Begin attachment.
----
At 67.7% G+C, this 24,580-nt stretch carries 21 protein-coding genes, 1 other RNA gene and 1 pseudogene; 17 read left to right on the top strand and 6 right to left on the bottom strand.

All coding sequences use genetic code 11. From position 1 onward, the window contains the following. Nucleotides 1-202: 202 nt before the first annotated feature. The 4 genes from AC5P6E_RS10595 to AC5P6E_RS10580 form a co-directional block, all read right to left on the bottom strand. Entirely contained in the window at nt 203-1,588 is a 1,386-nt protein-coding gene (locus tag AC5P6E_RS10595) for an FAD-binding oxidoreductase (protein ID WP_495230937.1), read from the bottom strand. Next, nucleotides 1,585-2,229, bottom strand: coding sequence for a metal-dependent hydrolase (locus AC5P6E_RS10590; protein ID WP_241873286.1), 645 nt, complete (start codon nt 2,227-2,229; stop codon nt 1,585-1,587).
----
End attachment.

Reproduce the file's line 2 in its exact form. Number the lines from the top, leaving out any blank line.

All coding sequences use genetic code 11. From position 1 onward, the window contains the following. Nucleotides 1-202: 202 nt before the first annotated feature. The 4 genes from AC5P6E_RS10595 to AC5P6E_RS10580 form a co-directional block, all read right to left on the bottom strand. Entirely contained in the window at nt 203-1,588 is a 1,386-nt protein-coding gene (locus tag AC5P6E_RS10595) for an FAD-binding oxidoreductase (protein ID WP_495230937.1), read from the bottom strand. Next, nucleotides 1,585-2,229, bottom strand: coding sequence for a metal-dependent hydrolase (locus AC5P6E_RS10590; protein ID WP_241873286.1), 645 nt, complete (start codon nt 2,227-2,229; stop codon nt 1,585-1,587).